There is an even deeper and more important characteristic here that we are missing. The Western culture allows only our species to be active, sentient agents in the world. But all life forms and non life components of an assemblage interact and affect all other components.
These are not necessarily communities in the human sense or even in the human and animal pet sense, but coexistent members of a time based assemblage. Even beginning to think this way raises very challenging questions. We see things differently when we are part of a constantly shifting and changing matrix with value coming from transporting things across the boundaries between assemblages.
That is how scavenged and salvaged natural objects become valued as assets for capital acquisition. It is a very different world when we look at creation of human defined value from natural objects with cooperative or competitive actions of other people, animals, plants and environments.
Chance, change, and destruction are both problems and opportunities but this happening around us whether we see it or not. An excellent example something that was missed in the Pacific Northwest in the 1990s during the battles of ecologists and timber businesses. National media was focuses on the ‘tree huggers’ who supported the preservation of the small spotted owl versus the angry loggers who were being denied their living. That was capitalism versus ecology or socialism. It was actually irrelevant and not what was important for us now.
The destruction of the great, old growth, forests in the Pacific Northwest was already almost complete. The jobs of the lumbermen through the 20th century were already gone but that is not the point. The destruction of old growth forests means that other trees replace the great aspens and spruces. These are fast growing, spingly lodgepole pines. A completely different assemblage comes into existence and play.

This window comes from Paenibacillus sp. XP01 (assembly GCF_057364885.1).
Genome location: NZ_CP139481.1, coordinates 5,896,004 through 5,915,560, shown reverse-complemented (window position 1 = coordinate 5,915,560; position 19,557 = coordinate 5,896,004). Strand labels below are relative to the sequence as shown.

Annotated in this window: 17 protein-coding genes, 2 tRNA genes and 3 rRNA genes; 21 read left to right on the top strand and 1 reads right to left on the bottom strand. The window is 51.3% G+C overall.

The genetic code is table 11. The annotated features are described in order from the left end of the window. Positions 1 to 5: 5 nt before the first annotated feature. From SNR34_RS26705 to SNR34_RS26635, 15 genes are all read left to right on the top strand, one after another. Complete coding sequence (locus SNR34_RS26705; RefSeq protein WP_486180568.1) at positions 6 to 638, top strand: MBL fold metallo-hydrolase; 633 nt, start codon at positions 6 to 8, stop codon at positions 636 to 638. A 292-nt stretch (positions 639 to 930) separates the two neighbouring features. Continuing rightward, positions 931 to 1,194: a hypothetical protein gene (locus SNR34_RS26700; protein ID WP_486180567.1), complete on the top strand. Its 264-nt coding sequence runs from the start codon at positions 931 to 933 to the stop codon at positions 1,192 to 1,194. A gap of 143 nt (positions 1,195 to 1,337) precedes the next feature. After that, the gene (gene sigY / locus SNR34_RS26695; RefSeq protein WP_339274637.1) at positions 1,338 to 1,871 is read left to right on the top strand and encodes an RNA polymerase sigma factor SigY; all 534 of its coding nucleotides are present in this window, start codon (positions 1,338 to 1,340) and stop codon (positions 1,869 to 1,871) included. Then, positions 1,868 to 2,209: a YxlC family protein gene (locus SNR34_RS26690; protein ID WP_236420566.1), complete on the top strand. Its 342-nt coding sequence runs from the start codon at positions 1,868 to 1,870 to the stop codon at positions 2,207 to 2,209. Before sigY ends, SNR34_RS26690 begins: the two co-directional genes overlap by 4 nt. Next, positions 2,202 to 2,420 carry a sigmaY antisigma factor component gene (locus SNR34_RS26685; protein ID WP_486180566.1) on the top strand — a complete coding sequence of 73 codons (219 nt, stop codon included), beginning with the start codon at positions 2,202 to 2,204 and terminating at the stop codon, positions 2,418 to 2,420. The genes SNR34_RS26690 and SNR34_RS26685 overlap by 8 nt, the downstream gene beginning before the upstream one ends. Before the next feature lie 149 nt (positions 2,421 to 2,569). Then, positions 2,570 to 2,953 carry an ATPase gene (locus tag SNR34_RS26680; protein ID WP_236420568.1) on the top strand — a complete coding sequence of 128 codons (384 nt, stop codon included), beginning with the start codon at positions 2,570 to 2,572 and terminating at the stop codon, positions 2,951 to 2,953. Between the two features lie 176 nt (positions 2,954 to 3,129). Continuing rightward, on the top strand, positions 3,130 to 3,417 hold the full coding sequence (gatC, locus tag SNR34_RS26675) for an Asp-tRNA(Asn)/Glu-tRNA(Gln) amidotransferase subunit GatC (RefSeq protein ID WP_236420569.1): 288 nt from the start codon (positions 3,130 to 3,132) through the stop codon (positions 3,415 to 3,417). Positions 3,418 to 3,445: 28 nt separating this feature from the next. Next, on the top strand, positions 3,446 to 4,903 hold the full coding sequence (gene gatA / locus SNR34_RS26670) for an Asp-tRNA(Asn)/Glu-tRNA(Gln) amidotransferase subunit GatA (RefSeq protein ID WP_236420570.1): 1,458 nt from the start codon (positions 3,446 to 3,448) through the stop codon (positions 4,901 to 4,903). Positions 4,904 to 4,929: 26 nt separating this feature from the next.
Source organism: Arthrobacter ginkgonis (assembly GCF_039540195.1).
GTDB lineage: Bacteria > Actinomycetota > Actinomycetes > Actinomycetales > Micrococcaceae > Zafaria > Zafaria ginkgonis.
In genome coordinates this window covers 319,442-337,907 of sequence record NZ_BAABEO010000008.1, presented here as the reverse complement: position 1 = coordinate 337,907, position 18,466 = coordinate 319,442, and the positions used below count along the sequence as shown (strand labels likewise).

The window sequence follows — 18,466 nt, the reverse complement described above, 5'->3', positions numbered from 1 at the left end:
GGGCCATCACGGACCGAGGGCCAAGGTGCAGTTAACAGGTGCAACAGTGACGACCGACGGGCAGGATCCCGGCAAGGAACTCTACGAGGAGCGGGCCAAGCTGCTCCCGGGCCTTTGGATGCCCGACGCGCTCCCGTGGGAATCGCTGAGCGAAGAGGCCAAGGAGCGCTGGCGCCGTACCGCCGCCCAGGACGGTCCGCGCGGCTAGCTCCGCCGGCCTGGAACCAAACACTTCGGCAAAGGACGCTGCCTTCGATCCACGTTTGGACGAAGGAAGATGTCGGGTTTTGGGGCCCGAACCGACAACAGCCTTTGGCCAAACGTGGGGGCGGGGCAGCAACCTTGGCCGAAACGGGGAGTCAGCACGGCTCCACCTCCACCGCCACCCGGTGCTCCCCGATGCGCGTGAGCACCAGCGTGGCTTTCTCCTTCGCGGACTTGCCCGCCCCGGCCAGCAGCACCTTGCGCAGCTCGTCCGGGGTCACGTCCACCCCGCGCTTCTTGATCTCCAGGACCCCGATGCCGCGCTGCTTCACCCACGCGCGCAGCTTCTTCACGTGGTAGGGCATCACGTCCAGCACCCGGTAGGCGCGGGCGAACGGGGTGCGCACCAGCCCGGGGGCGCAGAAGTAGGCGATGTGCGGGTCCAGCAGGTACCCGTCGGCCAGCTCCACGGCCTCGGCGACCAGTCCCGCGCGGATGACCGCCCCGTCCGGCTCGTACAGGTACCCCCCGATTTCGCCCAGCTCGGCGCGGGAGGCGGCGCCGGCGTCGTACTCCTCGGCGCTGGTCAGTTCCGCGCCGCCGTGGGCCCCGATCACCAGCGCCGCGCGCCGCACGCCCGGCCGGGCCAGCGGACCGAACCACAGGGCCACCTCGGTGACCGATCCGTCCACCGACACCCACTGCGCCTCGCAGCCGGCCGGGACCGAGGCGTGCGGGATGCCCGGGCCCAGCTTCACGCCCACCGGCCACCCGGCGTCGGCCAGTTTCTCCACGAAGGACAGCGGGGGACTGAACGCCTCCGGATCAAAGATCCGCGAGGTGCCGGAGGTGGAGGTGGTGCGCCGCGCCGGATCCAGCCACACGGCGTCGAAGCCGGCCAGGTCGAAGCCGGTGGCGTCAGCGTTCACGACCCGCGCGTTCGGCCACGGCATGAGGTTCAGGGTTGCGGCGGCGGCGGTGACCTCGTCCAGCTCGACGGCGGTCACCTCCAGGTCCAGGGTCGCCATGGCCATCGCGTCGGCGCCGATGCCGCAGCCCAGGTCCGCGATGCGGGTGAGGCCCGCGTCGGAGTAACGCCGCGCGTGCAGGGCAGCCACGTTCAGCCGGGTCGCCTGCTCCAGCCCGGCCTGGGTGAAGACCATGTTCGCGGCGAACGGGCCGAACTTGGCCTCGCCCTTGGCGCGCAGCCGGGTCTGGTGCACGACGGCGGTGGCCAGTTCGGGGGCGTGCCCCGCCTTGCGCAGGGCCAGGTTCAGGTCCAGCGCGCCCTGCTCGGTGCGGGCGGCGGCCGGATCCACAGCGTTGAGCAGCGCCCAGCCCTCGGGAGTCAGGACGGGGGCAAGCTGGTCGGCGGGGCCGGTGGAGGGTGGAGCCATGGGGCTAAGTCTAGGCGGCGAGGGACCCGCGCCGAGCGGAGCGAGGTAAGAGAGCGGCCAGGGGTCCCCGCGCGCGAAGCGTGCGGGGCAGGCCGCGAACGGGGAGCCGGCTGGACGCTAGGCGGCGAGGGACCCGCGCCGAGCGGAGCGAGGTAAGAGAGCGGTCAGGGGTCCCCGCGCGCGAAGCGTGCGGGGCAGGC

This loss of ancient, old growth forests have happened many times in history from natural disasters and human destruction. It happened fourteen hundred years ago in the mountains around Kyoto and Nara, Japan. A branch of elite Korean clans had moved to Japan and began to build a new kingdom in their new home. This would become Imperial Japan. Estates and temples and warehouses were built leading to the elimination of old growth forests around that region.
An interesting mushroom was a valuable and cherished tradition in Korea that was harvested in the fall. The very strong smell of this mushroom became the smell of autumn but it has very specific requirements and must grow among the roots of certain types of trees.The Korean immigrant groups brought in these mushrooms and spread them around the bases of the red pines, similar to the lodgepole pines of the American Northwest. These became the famous matsutake mushrooms of Japan.